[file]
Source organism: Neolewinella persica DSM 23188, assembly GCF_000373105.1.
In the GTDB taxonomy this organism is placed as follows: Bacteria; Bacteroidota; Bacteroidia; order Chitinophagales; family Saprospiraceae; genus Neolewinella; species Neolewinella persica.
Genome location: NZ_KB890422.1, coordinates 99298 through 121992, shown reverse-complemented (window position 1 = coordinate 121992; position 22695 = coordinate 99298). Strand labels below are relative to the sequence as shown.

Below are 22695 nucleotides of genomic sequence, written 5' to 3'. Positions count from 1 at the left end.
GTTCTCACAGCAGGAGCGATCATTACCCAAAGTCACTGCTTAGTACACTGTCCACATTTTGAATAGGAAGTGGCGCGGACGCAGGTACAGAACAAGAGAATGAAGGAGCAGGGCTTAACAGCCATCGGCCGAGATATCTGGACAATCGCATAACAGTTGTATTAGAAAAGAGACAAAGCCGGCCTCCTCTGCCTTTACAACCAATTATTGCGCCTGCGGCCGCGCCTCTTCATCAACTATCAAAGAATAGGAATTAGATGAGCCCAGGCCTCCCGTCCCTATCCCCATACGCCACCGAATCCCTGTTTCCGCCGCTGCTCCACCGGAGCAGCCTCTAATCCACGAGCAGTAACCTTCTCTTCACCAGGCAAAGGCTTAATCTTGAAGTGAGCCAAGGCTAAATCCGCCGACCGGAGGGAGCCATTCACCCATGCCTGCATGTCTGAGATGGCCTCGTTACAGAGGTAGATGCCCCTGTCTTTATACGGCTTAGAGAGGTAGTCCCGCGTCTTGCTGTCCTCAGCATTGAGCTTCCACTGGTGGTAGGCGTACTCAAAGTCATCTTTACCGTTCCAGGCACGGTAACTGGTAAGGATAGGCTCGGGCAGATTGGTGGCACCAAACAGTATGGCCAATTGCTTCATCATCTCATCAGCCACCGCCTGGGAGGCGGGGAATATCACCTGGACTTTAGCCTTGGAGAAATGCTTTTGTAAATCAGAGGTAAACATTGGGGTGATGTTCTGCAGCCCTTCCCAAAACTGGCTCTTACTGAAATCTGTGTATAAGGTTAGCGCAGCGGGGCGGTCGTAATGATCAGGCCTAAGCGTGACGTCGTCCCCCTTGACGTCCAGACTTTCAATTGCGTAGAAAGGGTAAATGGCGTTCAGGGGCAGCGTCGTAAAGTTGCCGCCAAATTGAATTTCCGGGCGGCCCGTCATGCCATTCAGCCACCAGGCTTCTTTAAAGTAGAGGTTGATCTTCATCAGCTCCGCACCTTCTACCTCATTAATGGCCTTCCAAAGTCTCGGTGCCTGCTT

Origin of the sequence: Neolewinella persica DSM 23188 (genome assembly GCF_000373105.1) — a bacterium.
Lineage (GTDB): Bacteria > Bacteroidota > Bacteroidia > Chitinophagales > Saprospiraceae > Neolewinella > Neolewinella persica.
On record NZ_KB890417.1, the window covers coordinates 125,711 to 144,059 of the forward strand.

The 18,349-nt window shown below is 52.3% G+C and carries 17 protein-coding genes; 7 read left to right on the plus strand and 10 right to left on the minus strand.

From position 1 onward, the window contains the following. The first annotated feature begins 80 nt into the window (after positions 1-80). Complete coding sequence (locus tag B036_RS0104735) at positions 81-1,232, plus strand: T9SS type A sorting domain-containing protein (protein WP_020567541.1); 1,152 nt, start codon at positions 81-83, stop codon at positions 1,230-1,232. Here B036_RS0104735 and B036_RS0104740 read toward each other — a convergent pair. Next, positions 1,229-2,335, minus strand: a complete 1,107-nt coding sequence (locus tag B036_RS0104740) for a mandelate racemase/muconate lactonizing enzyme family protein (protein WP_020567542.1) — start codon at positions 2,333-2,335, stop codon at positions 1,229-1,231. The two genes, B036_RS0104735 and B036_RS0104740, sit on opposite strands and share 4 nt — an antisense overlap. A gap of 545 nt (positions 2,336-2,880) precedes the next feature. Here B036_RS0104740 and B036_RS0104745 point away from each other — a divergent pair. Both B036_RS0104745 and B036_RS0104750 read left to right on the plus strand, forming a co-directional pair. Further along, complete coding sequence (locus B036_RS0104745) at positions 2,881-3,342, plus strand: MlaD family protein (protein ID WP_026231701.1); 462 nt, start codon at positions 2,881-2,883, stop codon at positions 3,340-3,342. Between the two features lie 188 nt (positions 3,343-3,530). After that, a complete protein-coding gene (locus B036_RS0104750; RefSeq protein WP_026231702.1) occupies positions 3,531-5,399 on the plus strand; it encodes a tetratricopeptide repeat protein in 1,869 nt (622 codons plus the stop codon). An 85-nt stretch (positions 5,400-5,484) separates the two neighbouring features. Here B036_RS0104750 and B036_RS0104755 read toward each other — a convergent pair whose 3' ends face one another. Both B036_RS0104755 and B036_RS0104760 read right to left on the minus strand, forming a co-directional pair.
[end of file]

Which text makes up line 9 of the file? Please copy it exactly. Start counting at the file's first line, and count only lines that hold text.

The 18,349-nt window shown below is 52.3% G+C and carries 17 protein-coding genes; 7 read left to right on the plus strand and 10 right to left on the minus strand.